On Thursday when I was at the hospital one of the patients that I worked with was a young Iraqi boy. He had been shot through the leg, just below the knee. After a week of unsuccessful attempts to save his leg, they amputated about 4 inches below the knee. Four days later and still fighting an infection, they took some more, leaving him with a stump about four inches above the knee. I would guess that he was around 7 or 8, he was smaller than Jack, but he looked and acted mature.
Anyhow, when the surgeon was showing him how to use the crutches, his mother was sitting there. He talked to her, and then to the boy, through the translator that was there. Eventually they got him up and the surgeon grabbed the bottom of his t-shirt and the top of his pants in a ball. Then told him to walk down the hall. I stayed there with his mom and the translator. As they walked away she started to cry, but as they reached the end of the hall, she wiped her tears and put on the biggest smile possible as he turned back towards us. They repeated this several times, and each time that he had his back to us she cried and prayed quietly. She also asked about us getting a “plastic” leg for him? “That isn’t something that we are capable of doing here.” And she did her best to smile for him when he turned to walk towards us. After several trips he sat down on the end of the bed and started to cry. I assumed that he was tired, sore, and that he realized that he probably wasn’t going to get any kind of prosthetic here. It was a sad sight. I ended up moving on to the heli-pad and didn’t see them again that night.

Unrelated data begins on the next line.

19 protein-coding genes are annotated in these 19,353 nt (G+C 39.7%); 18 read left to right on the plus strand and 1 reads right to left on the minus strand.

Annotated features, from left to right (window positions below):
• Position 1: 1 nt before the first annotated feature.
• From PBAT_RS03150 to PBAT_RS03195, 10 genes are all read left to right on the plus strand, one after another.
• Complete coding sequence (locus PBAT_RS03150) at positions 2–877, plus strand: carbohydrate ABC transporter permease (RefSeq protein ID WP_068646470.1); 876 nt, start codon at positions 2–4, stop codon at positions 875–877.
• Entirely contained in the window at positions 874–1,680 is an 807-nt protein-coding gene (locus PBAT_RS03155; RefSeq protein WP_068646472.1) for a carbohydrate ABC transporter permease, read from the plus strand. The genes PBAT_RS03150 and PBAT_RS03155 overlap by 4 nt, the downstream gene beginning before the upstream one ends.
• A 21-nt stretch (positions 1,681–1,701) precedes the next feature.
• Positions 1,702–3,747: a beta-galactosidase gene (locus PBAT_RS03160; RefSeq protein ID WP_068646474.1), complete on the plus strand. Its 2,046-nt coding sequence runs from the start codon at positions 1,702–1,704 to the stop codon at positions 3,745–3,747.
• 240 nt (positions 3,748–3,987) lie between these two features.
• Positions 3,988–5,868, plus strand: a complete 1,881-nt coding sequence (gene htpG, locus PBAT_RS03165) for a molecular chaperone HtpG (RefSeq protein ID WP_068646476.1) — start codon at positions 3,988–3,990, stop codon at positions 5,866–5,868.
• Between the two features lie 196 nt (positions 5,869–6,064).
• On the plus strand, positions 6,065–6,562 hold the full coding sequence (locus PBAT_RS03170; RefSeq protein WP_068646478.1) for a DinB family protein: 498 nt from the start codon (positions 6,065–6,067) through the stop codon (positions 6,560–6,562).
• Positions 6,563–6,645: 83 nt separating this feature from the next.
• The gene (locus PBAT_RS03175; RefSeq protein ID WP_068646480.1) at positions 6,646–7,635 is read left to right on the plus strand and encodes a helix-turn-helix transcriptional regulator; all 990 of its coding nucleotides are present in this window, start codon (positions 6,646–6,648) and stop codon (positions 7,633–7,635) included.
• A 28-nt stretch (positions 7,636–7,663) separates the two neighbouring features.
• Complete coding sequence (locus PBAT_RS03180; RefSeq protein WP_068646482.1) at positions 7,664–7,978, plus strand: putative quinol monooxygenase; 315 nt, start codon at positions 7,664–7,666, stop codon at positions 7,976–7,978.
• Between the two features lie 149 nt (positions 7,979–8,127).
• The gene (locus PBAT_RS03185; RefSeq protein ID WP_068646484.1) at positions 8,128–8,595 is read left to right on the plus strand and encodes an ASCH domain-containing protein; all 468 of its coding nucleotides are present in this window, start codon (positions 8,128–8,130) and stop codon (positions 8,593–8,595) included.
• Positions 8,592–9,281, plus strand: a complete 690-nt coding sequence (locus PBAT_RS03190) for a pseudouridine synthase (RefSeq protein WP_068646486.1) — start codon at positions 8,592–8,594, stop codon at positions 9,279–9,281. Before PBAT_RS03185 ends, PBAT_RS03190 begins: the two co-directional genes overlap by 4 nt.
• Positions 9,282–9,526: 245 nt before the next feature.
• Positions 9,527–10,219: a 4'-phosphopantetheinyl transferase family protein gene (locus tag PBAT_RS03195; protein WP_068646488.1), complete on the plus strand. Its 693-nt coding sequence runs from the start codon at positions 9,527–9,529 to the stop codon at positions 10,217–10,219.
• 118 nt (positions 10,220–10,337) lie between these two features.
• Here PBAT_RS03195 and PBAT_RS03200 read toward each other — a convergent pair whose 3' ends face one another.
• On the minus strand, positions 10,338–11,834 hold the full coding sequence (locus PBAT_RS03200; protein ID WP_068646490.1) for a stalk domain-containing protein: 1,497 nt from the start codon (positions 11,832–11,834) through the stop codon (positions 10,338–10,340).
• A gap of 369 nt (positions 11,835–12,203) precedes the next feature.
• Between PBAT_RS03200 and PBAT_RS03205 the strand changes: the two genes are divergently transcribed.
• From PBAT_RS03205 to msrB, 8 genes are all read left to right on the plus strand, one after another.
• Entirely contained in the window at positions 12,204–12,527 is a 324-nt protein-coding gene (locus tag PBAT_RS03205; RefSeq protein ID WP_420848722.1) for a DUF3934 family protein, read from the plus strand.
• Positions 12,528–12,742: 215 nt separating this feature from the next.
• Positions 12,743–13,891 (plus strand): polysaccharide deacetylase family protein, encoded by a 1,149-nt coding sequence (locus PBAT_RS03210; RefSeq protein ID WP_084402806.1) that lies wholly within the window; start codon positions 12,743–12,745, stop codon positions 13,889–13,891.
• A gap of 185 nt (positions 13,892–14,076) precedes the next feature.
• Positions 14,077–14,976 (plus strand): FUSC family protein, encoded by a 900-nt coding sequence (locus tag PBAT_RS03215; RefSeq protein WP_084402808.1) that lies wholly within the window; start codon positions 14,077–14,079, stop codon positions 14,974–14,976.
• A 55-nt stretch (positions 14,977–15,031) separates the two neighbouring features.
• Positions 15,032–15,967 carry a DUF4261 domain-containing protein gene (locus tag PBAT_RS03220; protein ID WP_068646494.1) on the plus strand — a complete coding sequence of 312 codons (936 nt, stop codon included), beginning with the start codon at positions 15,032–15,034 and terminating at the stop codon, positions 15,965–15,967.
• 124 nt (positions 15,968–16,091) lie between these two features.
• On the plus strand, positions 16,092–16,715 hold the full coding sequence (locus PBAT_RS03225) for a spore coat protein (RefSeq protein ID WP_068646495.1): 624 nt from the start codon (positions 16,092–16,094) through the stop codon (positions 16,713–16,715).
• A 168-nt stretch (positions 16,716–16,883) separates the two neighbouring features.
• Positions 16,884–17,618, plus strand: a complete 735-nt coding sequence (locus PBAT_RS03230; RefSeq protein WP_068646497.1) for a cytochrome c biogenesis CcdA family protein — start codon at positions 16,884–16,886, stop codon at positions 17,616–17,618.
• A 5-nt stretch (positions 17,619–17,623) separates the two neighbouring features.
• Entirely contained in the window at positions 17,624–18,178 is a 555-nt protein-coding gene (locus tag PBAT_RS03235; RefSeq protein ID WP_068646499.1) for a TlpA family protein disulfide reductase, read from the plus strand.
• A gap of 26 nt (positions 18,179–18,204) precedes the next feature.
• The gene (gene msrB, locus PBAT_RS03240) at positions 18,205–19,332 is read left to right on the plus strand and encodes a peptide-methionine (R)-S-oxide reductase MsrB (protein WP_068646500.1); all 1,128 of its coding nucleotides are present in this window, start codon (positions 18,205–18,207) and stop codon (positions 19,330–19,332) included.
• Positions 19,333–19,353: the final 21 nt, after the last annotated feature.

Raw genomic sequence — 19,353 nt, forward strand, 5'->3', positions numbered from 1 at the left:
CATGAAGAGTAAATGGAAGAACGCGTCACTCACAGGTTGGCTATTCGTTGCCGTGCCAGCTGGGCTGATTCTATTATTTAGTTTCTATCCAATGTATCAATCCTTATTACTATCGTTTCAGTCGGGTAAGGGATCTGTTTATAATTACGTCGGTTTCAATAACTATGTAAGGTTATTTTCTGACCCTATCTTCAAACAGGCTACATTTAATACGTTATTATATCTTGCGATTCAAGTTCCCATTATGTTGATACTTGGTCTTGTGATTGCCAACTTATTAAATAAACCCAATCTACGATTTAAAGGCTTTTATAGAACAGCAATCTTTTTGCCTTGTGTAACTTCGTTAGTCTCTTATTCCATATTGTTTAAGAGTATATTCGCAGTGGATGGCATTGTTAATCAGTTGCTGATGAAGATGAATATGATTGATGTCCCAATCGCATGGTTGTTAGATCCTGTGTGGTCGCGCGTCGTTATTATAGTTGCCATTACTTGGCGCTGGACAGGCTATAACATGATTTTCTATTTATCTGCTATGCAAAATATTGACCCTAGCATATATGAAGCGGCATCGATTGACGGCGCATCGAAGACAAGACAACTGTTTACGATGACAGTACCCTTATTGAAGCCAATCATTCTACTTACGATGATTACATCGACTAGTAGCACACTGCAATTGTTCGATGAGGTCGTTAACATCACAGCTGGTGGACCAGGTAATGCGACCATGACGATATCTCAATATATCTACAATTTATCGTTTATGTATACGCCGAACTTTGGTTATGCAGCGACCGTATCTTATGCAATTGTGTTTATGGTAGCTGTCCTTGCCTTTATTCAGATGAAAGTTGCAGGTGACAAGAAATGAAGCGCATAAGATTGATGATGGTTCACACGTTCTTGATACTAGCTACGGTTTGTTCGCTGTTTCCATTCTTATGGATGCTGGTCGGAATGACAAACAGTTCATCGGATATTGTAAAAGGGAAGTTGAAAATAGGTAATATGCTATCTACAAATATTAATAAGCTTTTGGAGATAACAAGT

So today as I walked to work I ran into the surgeon. We talked a little bit and I asked him about that boy, and about the “plastic” leg. He told me that there are places here that do that, but the chances of his family being able to afford one were minimal. So, that was pretty sad. But then he asked me, “How old do you think that boy is?” I guessed, 7 or 8, and told him about the size comparison to Jack and he laughed a little. He said, “He is 13 years old. That’s what a lifetime of malnourishment will do for you.” And he told me to remember that when people try to convince me that we shouldn’t be here. Remember that when people say that we should just walk away from this, especially after so much sacrifice. And he lived this life of malnourishment under a tyrannical dictator that killed those that disagreed with him. And he lived his life not having enough food to eat while Sadham Hussein built another palace.
So, have we done everything right and has this been an easy task? Obviously, not. Have we made mistakes, and miscalculations? Obviously, we have. But we have given these people the one thing that most of them never had, we have given them Freedom, and hope in the future. And we have held at bay the terrorists, the ones that travel here to fight and the ones still trying to reclaim their dominion over the people of Iraq. And I’d come back here a thousand times to keep one more terrorist out of my Country.
Have a great day, try to take a moment to be thankful for all that we have to enjoy and cherish it.